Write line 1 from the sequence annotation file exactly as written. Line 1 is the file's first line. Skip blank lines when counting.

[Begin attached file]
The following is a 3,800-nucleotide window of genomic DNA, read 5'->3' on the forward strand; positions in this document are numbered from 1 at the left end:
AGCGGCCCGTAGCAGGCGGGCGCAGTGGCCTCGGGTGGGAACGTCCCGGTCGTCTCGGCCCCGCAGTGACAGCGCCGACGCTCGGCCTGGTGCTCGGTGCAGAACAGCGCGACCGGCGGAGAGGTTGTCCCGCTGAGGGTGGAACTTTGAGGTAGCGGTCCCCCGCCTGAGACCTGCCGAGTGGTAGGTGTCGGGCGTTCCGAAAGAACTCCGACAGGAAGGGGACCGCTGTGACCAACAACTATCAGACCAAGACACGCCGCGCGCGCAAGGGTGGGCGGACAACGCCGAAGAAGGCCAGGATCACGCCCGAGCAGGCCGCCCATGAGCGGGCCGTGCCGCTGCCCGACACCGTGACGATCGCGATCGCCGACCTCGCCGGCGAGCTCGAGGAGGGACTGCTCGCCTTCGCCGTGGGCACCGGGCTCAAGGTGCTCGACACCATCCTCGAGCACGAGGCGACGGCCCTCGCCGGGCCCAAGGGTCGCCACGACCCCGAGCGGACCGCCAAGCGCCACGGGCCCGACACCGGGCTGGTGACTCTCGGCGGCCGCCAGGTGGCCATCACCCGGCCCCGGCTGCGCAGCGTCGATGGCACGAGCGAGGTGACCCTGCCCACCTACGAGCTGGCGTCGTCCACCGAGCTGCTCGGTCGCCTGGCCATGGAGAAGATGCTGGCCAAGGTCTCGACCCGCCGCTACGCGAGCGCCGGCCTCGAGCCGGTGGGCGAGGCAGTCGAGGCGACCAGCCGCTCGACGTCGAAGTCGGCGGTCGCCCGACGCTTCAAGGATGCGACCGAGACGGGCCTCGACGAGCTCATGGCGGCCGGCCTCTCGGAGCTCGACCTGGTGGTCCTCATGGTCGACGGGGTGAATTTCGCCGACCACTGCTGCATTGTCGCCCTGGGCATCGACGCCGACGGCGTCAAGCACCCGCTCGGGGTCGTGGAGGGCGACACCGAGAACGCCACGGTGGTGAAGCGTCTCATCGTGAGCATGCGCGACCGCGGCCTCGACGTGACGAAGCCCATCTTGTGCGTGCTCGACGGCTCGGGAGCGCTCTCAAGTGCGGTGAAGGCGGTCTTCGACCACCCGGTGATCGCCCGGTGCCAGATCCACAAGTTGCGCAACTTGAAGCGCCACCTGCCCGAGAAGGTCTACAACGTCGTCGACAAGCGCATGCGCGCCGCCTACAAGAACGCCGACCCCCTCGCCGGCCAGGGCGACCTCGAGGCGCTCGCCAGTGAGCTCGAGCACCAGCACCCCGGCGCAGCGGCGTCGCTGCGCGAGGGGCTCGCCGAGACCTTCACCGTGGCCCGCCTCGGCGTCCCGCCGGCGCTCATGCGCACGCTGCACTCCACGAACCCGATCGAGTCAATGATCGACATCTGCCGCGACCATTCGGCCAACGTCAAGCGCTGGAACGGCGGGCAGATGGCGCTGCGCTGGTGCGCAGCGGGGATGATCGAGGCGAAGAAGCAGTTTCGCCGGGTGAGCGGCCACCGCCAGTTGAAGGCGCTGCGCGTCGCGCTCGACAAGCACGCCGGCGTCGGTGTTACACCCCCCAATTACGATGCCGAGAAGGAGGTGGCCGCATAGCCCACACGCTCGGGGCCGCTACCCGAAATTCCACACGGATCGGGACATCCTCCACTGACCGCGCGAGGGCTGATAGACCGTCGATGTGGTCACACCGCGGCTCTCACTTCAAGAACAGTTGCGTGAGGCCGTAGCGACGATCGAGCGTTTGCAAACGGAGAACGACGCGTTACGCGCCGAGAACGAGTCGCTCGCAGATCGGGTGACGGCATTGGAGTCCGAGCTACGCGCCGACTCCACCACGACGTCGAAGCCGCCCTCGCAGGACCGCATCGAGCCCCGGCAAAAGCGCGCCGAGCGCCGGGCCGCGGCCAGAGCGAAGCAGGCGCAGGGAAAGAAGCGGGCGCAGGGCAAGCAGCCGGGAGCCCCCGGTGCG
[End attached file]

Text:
The following is a 3,800-nucleotide window of genomic DNA, read 5'->3' on the forward strand; positions in this document are numbered from 1 at the left end: